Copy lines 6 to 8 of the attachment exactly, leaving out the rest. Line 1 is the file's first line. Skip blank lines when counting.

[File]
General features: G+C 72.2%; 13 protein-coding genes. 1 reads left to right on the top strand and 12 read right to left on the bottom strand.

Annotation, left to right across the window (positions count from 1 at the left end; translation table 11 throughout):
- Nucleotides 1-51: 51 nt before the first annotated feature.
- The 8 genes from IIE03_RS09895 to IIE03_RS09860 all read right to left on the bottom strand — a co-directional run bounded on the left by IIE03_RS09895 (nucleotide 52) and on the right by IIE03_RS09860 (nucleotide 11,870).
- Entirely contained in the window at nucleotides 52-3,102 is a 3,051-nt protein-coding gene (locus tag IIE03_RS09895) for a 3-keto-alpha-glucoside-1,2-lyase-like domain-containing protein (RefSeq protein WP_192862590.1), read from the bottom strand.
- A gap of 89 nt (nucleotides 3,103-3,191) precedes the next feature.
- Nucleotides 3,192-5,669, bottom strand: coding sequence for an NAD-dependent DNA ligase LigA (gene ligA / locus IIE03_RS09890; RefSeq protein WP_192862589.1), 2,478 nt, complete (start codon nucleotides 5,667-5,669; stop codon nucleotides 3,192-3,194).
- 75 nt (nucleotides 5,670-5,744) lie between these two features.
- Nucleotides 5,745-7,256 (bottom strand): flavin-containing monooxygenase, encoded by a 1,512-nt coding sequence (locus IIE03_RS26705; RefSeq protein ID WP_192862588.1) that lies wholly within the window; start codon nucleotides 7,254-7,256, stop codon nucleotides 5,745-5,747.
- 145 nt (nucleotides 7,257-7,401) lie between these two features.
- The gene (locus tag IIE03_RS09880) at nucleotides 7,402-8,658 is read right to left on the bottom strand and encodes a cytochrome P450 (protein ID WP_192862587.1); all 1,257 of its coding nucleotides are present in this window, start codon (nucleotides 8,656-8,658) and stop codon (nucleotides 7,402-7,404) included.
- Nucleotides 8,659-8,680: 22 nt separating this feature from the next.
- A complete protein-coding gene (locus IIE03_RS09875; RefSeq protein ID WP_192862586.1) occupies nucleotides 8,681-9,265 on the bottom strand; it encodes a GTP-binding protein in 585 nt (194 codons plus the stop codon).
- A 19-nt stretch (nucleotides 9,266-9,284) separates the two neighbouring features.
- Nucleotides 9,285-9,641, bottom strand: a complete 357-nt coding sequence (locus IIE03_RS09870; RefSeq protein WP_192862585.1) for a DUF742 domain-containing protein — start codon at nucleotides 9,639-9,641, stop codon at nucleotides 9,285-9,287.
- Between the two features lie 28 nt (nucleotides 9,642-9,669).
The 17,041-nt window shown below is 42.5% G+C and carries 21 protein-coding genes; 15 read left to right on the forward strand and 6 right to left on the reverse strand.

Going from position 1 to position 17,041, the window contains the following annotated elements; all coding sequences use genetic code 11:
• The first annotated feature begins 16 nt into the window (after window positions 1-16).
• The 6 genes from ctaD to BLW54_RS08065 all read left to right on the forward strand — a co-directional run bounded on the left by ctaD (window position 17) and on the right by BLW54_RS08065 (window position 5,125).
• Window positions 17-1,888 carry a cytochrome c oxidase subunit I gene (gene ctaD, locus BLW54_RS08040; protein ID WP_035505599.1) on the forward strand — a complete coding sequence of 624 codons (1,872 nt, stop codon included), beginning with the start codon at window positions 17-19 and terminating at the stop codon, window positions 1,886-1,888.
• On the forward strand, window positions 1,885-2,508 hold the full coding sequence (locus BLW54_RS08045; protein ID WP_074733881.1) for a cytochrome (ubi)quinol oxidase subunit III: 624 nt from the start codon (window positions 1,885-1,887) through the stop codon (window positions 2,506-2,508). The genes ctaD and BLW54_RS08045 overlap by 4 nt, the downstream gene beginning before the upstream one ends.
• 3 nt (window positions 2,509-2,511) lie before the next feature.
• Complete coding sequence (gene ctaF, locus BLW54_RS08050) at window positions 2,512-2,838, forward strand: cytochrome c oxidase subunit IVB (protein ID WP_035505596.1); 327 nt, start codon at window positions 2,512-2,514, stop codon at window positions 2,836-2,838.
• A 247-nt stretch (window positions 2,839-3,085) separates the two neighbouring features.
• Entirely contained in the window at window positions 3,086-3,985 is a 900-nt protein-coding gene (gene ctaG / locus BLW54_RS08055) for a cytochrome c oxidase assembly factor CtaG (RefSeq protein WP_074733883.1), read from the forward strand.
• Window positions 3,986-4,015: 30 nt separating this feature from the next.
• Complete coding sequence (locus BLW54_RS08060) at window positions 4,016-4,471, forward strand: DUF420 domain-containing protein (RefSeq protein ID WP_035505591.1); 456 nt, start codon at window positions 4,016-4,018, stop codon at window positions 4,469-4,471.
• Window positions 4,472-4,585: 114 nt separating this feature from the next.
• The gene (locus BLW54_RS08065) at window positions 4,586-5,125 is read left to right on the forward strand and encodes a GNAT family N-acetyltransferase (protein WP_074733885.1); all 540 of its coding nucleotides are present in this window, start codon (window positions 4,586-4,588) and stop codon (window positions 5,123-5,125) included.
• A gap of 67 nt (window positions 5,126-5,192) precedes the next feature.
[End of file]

- A gap of 89 nt (nucleotides 3,103-3,191) precedes the next feature.
- Nucleotides 3,192-5,669, bottom strand: coding sequence for an NAD-dependent DNA ligase LigA (gene ligA / locus IIE03_RS09890; RefSeq protein WP_192862589.1), 2,478 nt, complete (start codon nucleotides 5,667-5,669; stop codon nucleotides 3,192-3,194).
- 75 nt (nucleotides 5,670-5,744) lie between these two features.